Gribbin Elementary School

School Hours: 8:55 a.m. – 3:40 p.m.

Early Dismissal Time: 12:10 p.m.

Seaman & Walnut Roads Glen Cove, NY 11542
(516) 801-7210

 

Welcome To Our School

The Eugene J. Gribbin Primary School was built in 1966. Our school was named after Mr. Gribbin, a former principal at Glen Cove High School as well as a Superintendent for the district in 1941. Mr. Gribbin's name was synonymous with education in Glen Cove for many years.

Currently Gribbin School houses 399 students in grades k-2.

The entire staff is dedicated to educating and nurturing the whole child. We strive for a safe and secure environment where every child is encouraged to excel.

"The lesson you teach today is not confined to the walls of the classroom. Once it is implanted in the heart and mind of a child it can change the world".

 
Kindergarten  |  Grade 1  | Grade 2

Homework Help & Learning Websites


You can support Gribbin School while you shop

All year we will be collecting Box Tops for Education.  Clip those Box Tops and send them to school.    Save your King Kullen receipts and bring them to school too. 
 
Register your Target & Stop&Shop savings card and a portion of your sales will go to our school.
 
Just a few ways you can support our school without doing any work! 

Current News

Sea Stars Visit Gribbin

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Gribbin first-graders received an up-close look at sea stars when representatives from Oyster Bay’s WaterFront Center visited their school.

At the presentation, students were educated about how sea stars eat, see and move. They also learned about the absence of bones and blood in their bodies. The children listened carefully as marine educator Kayla Kraker read “Spiny Sea Star: A Tale of Seeing Star” by Suzanne Tate and had an opportunity to touch and feel live sea stars and clams.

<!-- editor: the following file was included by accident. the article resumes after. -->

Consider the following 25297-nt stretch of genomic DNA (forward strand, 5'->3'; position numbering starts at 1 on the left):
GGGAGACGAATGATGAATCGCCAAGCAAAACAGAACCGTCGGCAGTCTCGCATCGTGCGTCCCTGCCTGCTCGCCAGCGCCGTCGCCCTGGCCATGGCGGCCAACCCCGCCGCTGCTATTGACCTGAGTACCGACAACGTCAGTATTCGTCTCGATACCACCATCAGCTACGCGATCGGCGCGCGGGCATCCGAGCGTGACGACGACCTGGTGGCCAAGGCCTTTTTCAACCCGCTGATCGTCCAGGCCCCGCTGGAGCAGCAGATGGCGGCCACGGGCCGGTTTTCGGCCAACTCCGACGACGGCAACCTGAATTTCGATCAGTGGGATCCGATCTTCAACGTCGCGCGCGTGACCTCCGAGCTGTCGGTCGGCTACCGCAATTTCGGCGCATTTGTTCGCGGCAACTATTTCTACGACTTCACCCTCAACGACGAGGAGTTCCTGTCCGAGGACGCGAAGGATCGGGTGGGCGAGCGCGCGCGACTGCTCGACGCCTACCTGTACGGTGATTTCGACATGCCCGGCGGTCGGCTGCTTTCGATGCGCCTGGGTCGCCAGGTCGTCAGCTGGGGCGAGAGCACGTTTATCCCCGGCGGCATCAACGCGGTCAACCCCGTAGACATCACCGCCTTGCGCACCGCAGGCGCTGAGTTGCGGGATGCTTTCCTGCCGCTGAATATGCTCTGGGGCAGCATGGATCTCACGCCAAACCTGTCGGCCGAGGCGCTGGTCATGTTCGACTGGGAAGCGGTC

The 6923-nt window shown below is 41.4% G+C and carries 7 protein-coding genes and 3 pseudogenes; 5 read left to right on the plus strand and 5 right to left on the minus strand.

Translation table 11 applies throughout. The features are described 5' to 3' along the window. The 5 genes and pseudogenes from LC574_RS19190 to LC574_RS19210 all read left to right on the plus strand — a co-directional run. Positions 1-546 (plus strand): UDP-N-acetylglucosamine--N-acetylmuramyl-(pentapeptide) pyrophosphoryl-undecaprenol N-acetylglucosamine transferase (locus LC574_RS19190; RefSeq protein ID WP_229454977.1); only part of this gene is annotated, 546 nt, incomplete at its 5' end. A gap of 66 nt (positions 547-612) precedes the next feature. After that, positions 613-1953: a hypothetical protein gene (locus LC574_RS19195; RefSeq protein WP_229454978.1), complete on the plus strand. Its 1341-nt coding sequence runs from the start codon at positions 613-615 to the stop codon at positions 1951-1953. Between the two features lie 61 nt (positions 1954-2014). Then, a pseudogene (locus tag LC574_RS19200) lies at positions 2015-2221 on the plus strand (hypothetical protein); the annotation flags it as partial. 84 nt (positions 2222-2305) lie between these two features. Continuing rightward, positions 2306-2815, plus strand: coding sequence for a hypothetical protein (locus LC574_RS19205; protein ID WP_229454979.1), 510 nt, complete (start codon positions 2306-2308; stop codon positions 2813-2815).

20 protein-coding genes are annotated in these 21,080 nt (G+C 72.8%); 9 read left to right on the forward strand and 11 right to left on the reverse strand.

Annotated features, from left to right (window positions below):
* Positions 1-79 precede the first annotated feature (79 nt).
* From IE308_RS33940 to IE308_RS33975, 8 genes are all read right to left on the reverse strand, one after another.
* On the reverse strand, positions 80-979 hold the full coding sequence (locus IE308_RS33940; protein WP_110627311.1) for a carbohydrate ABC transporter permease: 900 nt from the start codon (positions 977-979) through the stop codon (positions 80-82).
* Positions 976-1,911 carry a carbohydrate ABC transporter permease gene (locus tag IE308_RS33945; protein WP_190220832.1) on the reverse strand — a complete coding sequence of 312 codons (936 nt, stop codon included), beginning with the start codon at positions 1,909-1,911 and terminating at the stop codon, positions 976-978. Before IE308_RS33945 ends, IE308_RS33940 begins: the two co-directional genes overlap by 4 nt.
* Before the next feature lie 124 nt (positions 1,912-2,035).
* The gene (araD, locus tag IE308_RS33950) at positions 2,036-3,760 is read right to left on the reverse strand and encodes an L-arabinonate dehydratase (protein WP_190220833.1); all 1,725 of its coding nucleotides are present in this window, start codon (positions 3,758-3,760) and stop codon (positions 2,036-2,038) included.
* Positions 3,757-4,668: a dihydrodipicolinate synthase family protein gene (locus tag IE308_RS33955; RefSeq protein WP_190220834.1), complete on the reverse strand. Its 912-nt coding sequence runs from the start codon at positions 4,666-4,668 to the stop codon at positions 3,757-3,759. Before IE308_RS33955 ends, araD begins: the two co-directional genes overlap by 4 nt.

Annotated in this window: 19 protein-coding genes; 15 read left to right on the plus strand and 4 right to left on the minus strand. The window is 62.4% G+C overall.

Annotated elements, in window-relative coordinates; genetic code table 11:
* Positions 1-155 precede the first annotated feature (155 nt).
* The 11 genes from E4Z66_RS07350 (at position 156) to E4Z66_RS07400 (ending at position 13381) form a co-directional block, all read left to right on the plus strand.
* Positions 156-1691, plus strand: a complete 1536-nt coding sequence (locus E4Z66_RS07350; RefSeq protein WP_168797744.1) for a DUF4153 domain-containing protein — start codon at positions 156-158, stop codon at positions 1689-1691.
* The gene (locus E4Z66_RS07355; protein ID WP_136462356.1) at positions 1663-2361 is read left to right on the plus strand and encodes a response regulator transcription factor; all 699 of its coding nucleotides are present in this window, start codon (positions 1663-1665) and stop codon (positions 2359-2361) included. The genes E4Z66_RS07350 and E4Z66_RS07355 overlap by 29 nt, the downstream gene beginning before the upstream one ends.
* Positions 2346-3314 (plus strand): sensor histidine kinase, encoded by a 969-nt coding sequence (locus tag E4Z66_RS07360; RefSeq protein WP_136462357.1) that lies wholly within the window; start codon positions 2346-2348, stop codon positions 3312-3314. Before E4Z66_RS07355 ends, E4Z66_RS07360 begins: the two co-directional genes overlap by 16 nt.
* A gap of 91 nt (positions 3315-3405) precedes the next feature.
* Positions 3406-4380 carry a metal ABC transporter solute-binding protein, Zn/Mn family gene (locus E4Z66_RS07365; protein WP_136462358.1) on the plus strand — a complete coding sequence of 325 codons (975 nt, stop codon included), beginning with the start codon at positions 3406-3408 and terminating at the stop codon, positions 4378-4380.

First-grade teacher Giselle Taylor said her students would use what they learned about sea stars to create an image on the computer app Doodle Buddy, which she plans to incorporate into an iMovie along with photos from the presentation. 

“A hands-on lesson like this creates a memory that lasts forever,” Taylor said. “In this school and district, we try to create educational experiences that last a lifetime.”

In addition to touching and feeling the animals, students created a sea star from construction paper and designed it using crayons, glue and sand.

 

Gribbin Students Get Published

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The poetry of 11 students in John Segreti’s first-grade class has been selected for publication in the upcoming edition of the “Anthology of Poetry by Young Americans.”

Selections were based on a variety of topics, including flowers, writing, birthday parties, the Little Red Hen and bike riding. The children penned their poems during writer’s workshop sessions.

Congratulations to Michael Alvarez, Chelsea Bonilla, Kate Chun, Madison Crawford, Sophia German, Kanaye Jones, Natalie Macnow, Leo Moza, Alexandria Quail, Yassien Salam and Kasey Zuniga.
 

Library Awards for Glaviano and Granados

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Gribbin second-graders Ashley Glaviano and Janet Granados were named winners at the Glen Cove Public Library’s 26th annual Write and Illustrate Your Own Book Contest.

Glaviano and Granados wrote and illustrated their own books, which were judged by Glen Cove Public Library librarians based on their originality, creative expression, storyline, grammar and presentation. Glaviano’s teacher Coleen Verity and Granados’s teacher Caryn Stasco congratulated the students on this achievement.


A Map for Success

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First-grade ESL students at Gribbin School learned to navigate a map thanks to a unique classroom activity created by ESL teacher Amy Cooke.
    
Cooke, who is teaching students how to read and answer questions pertaining to maps, created a super-sized community map on a shower curtain liner to help students learn to give and receive oral directions. As part of the activity, students stood on the map and followed the directions given by their classmates or teacher to help them get from point A to point B.

“Using a map is a very abstract activity,” Cooke said. “I wanted to make something concrete to help them read and interpret a map.”

According to Cooke, the activity also reinforced the students’ social studies curriculum about places and workers in the community.



Tuesday, Mar 31, 2015
Backpack
On The Rise